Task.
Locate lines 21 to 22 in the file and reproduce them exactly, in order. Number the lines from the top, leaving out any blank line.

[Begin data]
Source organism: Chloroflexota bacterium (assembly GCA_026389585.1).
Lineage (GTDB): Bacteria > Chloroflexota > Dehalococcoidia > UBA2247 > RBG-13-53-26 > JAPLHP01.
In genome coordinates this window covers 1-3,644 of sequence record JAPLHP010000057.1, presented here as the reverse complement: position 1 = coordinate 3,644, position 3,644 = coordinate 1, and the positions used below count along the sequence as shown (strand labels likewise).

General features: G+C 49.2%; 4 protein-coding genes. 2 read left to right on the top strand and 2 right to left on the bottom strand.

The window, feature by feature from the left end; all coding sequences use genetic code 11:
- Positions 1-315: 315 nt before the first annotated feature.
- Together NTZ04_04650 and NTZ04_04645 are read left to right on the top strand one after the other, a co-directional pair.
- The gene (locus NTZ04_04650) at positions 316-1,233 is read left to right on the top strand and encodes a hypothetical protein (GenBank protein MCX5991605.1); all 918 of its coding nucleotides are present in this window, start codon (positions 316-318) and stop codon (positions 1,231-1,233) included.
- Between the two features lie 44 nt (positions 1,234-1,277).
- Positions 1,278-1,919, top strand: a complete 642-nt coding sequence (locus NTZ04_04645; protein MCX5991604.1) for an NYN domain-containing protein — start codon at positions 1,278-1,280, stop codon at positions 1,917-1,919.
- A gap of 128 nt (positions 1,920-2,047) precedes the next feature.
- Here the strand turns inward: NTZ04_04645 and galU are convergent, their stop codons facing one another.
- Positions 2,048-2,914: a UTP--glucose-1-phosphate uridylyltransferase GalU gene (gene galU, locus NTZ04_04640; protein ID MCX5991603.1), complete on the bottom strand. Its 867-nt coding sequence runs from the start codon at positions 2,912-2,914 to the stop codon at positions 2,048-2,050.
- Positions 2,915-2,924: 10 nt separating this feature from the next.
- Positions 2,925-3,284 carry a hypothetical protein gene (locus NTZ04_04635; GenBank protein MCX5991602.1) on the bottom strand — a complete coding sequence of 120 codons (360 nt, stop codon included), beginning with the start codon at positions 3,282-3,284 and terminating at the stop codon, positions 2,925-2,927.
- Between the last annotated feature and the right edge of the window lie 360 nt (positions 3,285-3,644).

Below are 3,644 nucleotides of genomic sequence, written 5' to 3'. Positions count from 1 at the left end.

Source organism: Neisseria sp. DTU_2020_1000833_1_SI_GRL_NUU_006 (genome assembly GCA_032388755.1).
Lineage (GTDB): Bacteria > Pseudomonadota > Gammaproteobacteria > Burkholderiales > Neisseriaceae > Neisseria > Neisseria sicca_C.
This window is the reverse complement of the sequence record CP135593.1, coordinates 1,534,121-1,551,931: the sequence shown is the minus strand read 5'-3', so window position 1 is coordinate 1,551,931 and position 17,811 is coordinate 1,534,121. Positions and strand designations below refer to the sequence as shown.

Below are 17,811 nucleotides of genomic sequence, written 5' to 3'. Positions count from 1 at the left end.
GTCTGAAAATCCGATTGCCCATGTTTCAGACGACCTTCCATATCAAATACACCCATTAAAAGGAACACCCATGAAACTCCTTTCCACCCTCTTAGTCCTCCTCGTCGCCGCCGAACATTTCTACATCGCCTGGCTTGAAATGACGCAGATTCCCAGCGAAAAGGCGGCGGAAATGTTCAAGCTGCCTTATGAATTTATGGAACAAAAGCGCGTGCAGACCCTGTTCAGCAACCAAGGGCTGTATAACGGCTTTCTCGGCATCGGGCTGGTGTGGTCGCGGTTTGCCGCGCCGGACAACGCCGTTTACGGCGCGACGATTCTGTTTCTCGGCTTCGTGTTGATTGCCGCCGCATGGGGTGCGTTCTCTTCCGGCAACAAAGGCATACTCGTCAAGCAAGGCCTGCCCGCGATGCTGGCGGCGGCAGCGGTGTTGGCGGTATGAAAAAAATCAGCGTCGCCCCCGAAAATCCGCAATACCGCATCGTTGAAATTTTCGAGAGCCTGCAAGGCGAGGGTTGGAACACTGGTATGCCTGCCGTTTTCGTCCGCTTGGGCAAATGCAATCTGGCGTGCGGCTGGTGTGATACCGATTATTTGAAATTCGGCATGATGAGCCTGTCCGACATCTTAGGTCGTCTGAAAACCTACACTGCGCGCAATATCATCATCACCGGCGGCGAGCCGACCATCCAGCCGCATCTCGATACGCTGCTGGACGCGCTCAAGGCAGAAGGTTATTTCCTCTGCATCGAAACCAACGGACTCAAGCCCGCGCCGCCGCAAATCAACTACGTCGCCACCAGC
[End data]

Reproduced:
Below are 17,811 nucleotides of genomic sequence, written 5' to 3'. Positions count from 1 at the left end.
GTCTGAAAATCCGATTGCCCATGTTTCAGACGACCTTCCATATCAAATACACCCATTAAAAGGAACACCCATGAAACTCCTTTCCACCCTCTTAGTCCTCCTCGTCGCCGCCGAACATTTCTACATCGCCTGGCTTGAAATGACGCAGATTCCCAGCGAAAAGGCGGCGGAAATGTTCAAGCTGCCTTATGAATTTATGGAACAAAAGCGCGTGCAGACCCTGTTCAGCAACCAAGGGCTGTATAACGGCTTTCTCGGCATCGGGCTGGTGTGGTCGCGGTTTGCCGCGCCGGACAACGCCGTTTACGGCGCGACGATTCTGTTTCTCGGCTTCGTGTTGATTGCCGCCGCATGGGGTGCGTTCTCTTCCGGCAACAAAGGCATACTCGTCAAGCAAGGCCTGCCCGCGATGCTGGCGGCGGCAGCGGTGTTGGCGGTATGAAAAAAATCAGCGTCGCCCCCGAAAATCCGCAATACCGCATCGTTGAAATTTTCGAGAGCCTGCAAGGCGAGGGTTGGAACACTGGTATGCCTGCCGTTTTCGTCCGCTTGGGCAAATGCAATCTGGCGTGCGGCTGGTGTGATACCGATTATTTGAAATTCGGCATGATGAGCCTGTCCGACATCTTAGGTCGTCTGAAAACCTACACTGCGCGCAATATCATCATCACCGGCGGCGAGCCGACCATCCAGCCGCATCTCGATACGCTGCTGGACGCGCTCAAGGCAGAAGGTTATTTCCTCTGCATCGAAACCAACGGACTCAAGCCCGCGCCGCCGCAAATCAACTACGTCGCCACCAGC